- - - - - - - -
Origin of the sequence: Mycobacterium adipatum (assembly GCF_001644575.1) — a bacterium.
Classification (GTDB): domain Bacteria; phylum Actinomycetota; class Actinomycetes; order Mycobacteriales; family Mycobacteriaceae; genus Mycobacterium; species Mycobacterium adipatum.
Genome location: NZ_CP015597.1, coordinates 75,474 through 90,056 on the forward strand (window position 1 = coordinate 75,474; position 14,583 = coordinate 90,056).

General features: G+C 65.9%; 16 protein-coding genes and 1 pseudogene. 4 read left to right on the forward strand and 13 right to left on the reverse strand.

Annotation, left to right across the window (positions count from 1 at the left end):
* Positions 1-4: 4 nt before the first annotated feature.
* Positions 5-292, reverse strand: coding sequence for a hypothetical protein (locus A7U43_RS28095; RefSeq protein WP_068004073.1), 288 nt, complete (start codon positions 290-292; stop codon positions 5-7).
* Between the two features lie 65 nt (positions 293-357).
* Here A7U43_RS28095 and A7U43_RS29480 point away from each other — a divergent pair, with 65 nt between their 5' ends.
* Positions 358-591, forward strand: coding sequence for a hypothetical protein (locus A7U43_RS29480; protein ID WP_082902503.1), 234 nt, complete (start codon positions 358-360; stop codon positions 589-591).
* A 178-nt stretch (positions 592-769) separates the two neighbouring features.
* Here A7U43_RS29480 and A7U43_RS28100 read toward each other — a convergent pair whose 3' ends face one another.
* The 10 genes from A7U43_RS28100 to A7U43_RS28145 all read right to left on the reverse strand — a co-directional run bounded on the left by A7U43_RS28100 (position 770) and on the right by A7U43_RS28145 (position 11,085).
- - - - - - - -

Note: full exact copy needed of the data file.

Origin of the sequence: Mycobacterium adipatum (assembly GCF_001644575.1) — a bacterium.
Classification (GTDB): domain Bacteria; phylum Actinomycetota; class Actinomycetes; order Mycobacteriales; family Mycobacteriaceae; genus Mycobacterium; species Mycobacterium adipatum.
Genome location: NZ_CP015597.1, coordinates 75,474 through 90,056 on the forward strand (window position 1 = coordinate 75,474; position 14,583 = coordinate 90,056).

General features: G+C 65.9%; 16 protein-coding genes and 1 pseudogene. 4 read left to right on the forward strand and 13 right to left on the reverse strand.

Annotation, left to right across the window (positions count from 1 at the left end):
* Positions 1-4: 4 nt before the first annotated feature.
* Positions 5-292, reverse strand: coding sequence for a hypothetical protein (locus A7U43_RS28095; RefSeq protein WP_068004073.1), 288 nt, complete (start codon positions 290-292; stop codon positions 5-7).
* Between the two features lie 65 nt (positions 293-357).
* Here A7U43_RS28095 and A7U43_RS29480 point away from each other — a divergent pair, with 65 nt between their 5' ends.
* Positions 358-591, forward strand: coding sequence for a hypothetical protein (locus A7U43_RS29480; protein ID WP_082902503.1), 234 nt, complete (start codon positions 358-360; stop codon positions 589-591).
* A 178-nt stretch (positions 592-769) separates the two neighbouring features.
* Here A7U43_RS29480 and A7U43_RS28100 read toward each other — a convergent pair whose 3' ends face one another.
* The 10 genes from A7U43_RS28100 to A7U43_RS28145 all read right to left on the reverse strand — a co-directional run bounded on the left by A7U43_RS28100 (position 770) and on the right by A7U43_RS28145 (position 11,085).